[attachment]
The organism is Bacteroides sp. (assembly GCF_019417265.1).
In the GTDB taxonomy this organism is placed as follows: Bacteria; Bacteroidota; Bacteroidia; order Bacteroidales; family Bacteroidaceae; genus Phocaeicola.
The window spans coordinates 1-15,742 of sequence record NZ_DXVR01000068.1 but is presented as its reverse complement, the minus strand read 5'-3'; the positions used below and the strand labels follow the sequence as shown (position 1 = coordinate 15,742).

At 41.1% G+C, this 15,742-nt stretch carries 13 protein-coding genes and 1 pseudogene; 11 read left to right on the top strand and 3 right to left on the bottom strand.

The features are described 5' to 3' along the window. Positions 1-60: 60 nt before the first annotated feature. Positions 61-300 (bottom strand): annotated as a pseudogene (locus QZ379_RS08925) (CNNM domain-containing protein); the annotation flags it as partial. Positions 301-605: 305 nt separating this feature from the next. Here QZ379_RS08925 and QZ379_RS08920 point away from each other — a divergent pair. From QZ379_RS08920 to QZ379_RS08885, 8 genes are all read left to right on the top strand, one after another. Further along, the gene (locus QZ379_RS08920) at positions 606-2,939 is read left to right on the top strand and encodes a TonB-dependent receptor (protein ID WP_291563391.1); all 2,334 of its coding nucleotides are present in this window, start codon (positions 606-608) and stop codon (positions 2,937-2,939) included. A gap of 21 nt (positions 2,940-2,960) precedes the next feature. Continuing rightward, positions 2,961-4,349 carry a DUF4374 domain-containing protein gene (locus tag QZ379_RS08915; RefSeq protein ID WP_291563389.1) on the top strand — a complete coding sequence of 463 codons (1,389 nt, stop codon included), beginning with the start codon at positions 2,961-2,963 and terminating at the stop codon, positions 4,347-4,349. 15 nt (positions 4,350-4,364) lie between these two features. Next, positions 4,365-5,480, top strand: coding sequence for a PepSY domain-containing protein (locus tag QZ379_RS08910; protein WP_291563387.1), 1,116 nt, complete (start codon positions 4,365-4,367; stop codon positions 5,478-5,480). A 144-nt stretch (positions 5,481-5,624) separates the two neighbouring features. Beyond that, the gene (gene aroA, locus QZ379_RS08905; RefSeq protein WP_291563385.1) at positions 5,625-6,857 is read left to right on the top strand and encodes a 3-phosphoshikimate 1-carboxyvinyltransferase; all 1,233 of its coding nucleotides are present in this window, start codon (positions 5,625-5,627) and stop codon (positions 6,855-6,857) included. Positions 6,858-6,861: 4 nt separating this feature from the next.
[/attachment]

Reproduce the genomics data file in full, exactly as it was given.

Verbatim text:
The organism is Bacteroides sp. (assembly GCF_019417265.1).
In the GTDB taxonomy this organism is placed as follows: Bacteria; Bacteroidota; Bacteroidia; order Bacteroidales; family Bacteroidaceae; genus Phocaeicola.
The window spans coordinates 1-15,742 of sequence record NZ_DXVR01000068.1 but is presented as its reverse complement, the minus strand read 5'-3'; the positions used below and the strand labels follow the sequence as shown (position 1 = coordinate 15,742).

At 41.1% G+C, this 15,742-nt stretch carries 13 protein-coding genes and 1 pseudogene; 11 read left to right on the top strand and 3 right to left on the bottom strand.

The features are described 5' to 3' along the window. Positions 1-60: 60 nt before the first annotated feature. Positions 61-300 (bottom strand): annotated as a pseudogene (locus QZ379_RS08925) (CNNM domain-containing protein); the annotation flags it as partial. Positions 301-605: 305 nt separating this feature from the next. Here QZ379_RS08925 and QZ379_RS08920 point away from each other — a divergent pair. From QZ379_RS08920 to QZ379_RS08885, 8 genes are all read left to right on the top strand, one after another. Further along, the gene (locus QZ379_RS08920) at positions 606-2,939 is read left to right on the top strand and encodes a TonB-dependent receptor (protein ID WP_291563391.1); all 2,334 of its coding nucleotides are present in this window, start codon (positions 606-608) and stop codon (positions 2,937-2,939) included. A gap of 21 nt (positions 2,940-2,960) precedes the next feature. Continuing rightward, positions 2,961-4,349 carry a DUF4374 domain-containing protein gene (locus tag QZ379_RS08915; RefSeq protein ID WP_291563389.1) on the top strand — a complete coding sequence of 463 codons (1,389 nt, stop codon included), beginning with the start codon at positions 2,961-2,963 and terminating at the stop codon, positions 4,347-4,349. 15 nt (positions 4,350-4,364) lie between these two features. Next, positions 4,365-5,480, top strand: coding sequence for a PepSY domain-containing protein (locus tag QZ379_RS08910; protein WP_291563387.1), 1,116 nt, complete (start codon positions 4,365-4,367; stop codon positions 5,478-5,480). A 144-nt stretch (positions 5,481-5,624) separates the two neighbouring features. Beyond that, the gene (gene aroA, locus QZ379_RS08905; RefSeq protein WP_291563385.1) at positions 5,625-6,857 is read left to right on the top strand and encodes a 3-phosphoshikimate 1-carboxyvinyltransferase; all 1,233 of its coding nucleotides are present in this window, start codon (positions 5,625-5,627) and stop codon (positions 6,855-6,857) included. Positions 6,858-6,861: 4 nt separating this feature from the next.